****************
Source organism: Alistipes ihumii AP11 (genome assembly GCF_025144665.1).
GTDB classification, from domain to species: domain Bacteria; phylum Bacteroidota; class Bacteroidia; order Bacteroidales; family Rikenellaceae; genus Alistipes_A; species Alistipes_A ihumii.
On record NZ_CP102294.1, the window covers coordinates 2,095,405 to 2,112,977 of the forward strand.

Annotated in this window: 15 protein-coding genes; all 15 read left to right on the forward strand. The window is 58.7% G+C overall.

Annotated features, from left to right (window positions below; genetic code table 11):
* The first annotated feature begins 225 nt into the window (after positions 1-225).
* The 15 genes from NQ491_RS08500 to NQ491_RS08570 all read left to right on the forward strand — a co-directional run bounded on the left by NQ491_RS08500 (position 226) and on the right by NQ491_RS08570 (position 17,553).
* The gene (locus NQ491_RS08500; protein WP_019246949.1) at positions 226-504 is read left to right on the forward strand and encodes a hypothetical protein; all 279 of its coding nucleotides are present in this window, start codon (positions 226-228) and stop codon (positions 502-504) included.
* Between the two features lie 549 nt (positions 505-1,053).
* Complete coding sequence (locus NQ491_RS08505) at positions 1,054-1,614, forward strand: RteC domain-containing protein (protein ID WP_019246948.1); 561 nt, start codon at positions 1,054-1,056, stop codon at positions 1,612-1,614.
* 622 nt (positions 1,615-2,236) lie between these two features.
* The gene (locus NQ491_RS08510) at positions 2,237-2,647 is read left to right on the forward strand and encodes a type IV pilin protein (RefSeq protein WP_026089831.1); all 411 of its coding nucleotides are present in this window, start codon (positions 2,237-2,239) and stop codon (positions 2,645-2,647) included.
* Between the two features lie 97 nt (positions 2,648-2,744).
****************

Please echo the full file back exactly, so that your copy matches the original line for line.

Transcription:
Source organism: Alistipes ihumii AP11 (genome assembly GCF_025144665.1).
GTDB classification, from domain to species: domain Bacteria; phylum Bacteroidota; class Bacteroidia; order Bacteroidales; family Rikenellaceae; genus Alistipes_A; species Alistipes_A ihumii.
On record NZ_CP102294.1, the window covers coordinates 2,095,405 to 2,112,977 of the forward strand.

Annotated in this window: 15 protein-coding genes; all 15 read left to right on the forward strand. The window is 58.7% G+C overall.

Annotated features, from left to right (window positions below; genetic code table 11):
* The first annotated feature begins 225 nt into the window (after positions 1-225).
* The 15 genes from NQ491_RS08500 to NQ491_RS08570 all read left to right on the forward strand — a co-directional run bounded on the left by NQ491_RS08500 (position 226) and on the right by NQ491_RS08570 (position 17,553).
* The gene (locus NQ491_RS08500; protein WP_019246949.1) at positions 226-504 is read left to right on the forward strand and encodes a hypothetical protein; all 279 of its coding nucleotides are present in this window, start codon (positions 226-228) and stop codon (positions 502-504) included.
* Between the two features lie 549 nt (positions 505-1,053).
* Complete coding sequence (locus NQ491_RS08505) at positions 1,054-1,614, forward strand: RteC domain-containing protein (protein ID WP_019246948.1); 561 nt, start codon at positions 1,054-1,056, stop codon at positions 1,612-1,614.
* 622 nt (positions 1,615-2,236) lie between these two features.
* The gene (locus NQ491_RS08510) at positions 2,237-2,647 is read left to right on the forward strand and encodes a type IV pilin protein (RefSeq protein WP_026089831.1); all 411 of its coding nucleotides are present in this window, start codon (positions 2,237-2,239) and stop codon (positions 2,645-2,647) included.
* Between the two features lie 97 nt (positions 2,648-2,744).